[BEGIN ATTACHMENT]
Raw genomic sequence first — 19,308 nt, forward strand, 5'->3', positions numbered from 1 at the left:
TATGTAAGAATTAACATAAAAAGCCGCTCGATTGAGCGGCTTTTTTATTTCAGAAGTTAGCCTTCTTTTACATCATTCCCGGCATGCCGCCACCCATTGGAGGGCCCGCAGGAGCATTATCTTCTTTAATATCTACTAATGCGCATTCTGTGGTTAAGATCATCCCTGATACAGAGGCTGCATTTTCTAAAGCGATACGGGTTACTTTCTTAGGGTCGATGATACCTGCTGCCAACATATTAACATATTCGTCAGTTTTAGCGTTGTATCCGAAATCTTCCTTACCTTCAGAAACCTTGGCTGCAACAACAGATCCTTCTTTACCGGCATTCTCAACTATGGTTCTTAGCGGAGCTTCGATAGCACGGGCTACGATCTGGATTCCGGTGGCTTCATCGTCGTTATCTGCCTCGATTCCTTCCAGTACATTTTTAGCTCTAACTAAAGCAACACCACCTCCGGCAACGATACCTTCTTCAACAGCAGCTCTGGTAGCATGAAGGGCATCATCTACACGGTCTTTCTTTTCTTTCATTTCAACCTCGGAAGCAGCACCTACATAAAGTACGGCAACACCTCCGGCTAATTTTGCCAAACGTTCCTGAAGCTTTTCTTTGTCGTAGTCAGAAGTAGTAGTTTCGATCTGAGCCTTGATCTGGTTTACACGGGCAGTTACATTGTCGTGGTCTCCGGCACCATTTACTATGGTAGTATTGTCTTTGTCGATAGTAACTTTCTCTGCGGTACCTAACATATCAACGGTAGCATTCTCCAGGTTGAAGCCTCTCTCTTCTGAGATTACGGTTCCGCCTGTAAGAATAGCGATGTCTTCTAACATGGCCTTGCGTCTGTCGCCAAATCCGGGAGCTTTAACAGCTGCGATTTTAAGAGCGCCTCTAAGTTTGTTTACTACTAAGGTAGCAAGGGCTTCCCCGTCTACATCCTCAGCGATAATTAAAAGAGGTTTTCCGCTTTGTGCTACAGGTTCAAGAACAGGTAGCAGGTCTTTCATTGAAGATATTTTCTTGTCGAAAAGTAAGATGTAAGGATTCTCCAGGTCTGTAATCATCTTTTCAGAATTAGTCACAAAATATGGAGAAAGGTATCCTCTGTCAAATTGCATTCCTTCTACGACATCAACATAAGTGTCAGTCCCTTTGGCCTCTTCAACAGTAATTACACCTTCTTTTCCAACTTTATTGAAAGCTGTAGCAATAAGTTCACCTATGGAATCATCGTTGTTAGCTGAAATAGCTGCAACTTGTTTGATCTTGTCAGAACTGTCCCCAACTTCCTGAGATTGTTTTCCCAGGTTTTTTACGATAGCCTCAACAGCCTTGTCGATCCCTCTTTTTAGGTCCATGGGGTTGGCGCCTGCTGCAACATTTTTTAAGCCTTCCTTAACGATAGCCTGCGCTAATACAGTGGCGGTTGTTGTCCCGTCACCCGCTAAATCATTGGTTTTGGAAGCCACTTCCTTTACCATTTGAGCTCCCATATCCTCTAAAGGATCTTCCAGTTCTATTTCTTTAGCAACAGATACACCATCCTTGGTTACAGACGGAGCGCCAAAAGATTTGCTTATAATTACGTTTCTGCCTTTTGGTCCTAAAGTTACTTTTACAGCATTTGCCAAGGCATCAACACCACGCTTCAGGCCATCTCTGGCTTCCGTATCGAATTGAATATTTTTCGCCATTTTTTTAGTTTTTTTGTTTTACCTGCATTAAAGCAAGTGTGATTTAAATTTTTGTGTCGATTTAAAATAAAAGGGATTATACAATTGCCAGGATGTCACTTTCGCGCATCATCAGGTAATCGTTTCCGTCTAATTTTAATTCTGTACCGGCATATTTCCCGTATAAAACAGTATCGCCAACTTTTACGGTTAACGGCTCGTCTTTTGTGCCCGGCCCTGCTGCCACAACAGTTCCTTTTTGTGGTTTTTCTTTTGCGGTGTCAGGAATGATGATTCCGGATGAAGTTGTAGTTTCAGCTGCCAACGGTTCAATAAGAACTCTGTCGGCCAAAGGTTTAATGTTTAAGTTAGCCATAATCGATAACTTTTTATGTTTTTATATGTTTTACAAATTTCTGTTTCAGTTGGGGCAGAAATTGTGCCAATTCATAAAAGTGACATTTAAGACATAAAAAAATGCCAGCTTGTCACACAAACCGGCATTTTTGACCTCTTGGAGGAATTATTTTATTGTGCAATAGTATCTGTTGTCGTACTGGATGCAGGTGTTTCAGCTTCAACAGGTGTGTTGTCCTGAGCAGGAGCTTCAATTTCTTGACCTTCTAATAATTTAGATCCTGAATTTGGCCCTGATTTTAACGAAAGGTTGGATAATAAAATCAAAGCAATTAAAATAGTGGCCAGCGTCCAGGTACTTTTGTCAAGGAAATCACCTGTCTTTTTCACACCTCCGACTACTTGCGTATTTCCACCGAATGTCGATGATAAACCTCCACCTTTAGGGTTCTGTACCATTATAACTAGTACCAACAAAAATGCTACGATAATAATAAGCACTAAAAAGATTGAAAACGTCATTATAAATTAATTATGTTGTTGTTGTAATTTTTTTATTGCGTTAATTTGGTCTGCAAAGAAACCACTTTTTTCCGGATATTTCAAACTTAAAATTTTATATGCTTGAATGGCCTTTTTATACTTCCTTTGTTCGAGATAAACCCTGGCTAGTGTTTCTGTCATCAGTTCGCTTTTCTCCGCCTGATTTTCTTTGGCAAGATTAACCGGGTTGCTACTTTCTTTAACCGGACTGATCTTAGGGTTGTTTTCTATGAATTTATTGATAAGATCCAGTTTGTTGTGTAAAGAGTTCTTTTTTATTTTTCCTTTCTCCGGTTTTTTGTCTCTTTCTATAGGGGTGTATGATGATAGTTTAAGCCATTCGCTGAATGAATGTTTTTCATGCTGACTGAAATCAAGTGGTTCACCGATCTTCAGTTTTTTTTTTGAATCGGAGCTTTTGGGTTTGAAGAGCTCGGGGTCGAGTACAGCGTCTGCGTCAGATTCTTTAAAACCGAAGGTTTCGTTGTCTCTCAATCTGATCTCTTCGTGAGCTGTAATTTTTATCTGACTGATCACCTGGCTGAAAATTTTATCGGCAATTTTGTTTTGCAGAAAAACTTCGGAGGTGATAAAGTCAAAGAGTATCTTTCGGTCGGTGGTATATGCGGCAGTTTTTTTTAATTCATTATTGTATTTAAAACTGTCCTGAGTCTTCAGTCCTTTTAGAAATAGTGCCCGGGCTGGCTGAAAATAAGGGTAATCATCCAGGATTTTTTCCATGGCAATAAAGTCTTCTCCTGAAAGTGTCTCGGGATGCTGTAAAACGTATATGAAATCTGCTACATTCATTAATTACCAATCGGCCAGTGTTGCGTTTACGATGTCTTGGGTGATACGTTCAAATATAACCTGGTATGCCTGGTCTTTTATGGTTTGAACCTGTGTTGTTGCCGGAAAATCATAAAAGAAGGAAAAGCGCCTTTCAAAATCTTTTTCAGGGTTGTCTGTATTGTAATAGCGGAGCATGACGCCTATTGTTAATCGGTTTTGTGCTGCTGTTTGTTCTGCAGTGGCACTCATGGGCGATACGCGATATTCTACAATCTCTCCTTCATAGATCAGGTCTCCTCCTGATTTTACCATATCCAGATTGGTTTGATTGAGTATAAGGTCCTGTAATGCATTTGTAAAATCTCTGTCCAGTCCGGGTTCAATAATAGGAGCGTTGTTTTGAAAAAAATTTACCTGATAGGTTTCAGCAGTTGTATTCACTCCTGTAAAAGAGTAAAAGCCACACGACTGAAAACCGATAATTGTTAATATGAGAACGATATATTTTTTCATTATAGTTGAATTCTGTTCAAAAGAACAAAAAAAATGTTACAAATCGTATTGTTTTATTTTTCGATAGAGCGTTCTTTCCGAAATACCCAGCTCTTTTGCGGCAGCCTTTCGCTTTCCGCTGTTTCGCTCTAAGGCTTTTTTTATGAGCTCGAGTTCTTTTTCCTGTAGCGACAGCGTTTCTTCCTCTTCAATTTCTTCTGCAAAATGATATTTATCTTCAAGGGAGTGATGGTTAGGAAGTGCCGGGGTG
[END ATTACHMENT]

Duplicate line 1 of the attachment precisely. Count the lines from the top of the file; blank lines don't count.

Raw genomic sequence first — 19,308 nt, forward strand, 5'->3', positions numbered from 1 at the left: